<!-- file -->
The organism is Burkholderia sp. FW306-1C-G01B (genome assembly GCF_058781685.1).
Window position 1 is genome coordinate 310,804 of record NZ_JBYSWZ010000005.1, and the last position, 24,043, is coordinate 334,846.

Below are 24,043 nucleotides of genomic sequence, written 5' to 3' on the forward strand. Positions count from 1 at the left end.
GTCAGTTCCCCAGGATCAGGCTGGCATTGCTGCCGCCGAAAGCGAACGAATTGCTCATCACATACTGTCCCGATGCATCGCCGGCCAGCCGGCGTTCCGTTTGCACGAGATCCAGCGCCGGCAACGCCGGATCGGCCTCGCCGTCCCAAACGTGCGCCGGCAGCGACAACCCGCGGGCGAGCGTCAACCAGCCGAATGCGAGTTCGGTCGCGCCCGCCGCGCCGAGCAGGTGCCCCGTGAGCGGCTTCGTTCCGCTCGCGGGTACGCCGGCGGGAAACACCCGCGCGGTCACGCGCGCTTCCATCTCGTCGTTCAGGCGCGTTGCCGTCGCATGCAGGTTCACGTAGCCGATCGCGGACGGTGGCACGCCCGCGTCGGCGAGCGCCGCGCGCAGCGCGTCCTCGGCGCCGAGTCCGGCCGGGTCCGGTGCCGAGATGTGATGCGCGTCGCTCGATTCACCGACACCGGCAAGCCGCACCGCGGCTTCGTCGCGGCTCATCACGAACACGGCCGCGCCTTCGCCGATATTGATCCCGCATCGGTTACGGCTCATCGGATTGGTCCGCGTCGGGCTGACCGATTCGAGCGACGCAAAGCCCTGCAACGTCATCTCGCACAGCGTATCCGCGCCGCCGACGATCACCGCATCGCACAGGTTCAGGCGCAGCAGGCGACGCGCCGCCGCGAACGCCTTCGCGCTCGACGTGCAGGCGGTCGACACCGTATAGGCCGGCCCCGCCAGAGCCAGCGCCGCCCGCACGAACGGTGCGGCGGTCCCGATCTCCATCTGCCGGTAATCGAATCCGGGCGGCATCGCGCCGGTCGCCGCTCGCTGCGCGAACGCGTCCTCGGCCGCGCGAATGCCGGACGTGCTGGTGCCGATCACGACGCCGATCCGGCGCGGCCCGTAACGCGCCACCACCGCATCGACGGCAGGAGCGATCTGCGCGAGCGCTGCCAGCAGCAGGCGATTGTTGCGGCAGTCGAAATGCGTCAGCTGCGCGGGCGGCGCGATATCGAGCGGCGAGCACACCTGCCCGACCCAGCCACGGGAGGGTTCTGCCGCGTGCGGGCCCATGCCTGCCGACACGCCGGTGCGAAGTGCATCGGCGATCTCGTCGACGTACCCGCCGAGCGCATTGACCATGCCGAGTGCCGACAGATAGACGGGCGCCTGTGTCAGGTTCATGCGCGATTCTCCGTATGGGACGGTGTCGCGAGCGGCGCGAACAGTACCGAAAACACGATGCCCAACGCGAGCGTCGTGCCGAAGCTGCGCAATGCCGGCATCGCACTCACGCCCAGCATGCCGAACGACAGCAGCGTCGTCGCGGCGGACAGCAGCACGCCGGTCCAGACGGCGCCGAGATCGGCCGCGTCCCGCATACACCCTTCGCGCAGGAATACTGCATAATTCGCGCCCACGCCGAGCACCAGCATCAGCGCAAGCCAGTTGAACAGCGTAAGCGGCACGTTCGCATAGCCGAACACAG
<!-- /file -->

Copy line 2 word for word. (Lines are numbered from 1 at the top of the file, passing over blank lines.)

Window position 1 is genome coordinate 310,804 of record NZ_JBYSWZ010000005.1, and the last position, 24,043, is coordinate 334,846.